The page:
The National WWII Museum received a $20 million donation from Louisiana shipyard magnate Boysie Bollinger.
Ranking among the top donations in the country to a non-profit organization or museum, the private gift is the largest that the museum has ever received.
The museum said Bollinger’s career in shipbuilding and his reputation as an entrepreneur often prompt comparisons to a famous World War II-era boatbuilder, Andrew Jackson Higgins. It is because of Higgins that the museum is in New Orleans, and it is largely because of Bollinger that it became a reality.
The $20 million donation will be used to add an iconic architectural piece to the museum’s New Orleans campus, the Canopy of Peace, which Bollinger calls “the finishing touch” to the museum’s expansion. The canopy will symbolize the hope and promise that the end of World War II hostilities unleashed.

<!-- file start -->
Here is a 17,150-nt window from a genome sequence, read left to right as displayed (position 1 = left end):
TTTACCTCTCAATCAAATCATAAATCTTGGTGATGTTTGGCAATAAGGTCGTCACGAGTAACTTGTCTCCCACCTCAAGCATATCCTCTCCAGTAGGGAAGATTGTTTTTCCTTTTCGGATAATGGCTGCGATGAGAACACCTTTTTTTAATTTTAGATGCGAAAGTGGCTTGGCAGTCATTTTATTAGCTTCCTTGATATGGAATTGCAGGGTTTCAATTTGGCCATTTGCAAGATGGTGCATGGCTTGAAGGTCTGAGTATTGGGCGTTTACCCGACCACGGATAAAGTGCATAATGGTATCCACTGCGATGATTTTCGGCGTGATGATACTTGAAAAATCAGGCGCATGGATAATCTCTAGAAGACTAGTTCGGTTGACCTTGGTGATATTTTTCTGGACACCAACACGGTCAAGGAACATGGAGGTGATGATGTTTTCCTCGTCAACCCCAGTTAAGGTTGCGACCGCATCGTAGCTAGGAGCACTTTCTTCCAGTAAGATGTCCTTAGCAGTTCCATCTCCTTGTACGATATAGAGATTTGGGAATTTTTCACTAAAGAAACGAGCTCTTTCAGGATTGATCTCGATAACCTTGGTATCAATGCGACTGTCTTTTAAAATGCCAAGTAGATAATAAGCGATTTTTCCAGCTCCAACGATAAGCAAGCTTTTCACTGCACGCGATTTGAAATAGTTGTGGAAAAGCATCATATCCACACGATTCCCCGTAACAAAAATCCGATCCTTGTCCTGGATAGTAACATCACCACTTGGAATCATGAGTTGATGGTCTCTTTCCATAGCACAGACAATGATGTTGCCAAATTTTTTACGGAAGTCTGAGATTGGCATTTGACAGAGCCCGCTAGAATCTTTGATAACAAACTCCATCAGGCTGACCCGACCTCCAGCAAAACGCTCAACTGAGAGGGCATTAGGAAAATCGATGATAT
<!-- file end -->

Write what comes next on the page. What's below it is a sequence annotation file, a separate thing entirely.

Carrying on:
Commanding attention on the New Orleans skyline, the 150-foot-tall structure will also unify the museum’s diverse campus in the enduring spirit of the wartime slogan, “We’re all in this together!”
“I’ve always said that we are going to build a world-class museum,” Bollinger said in a statement. “Stephen Ambrose convinced me that this museum was going to last for generations. My attitude is that we are going to take a little longer [to complete the campus], but we are going to do it right and we’re going to build it to last.”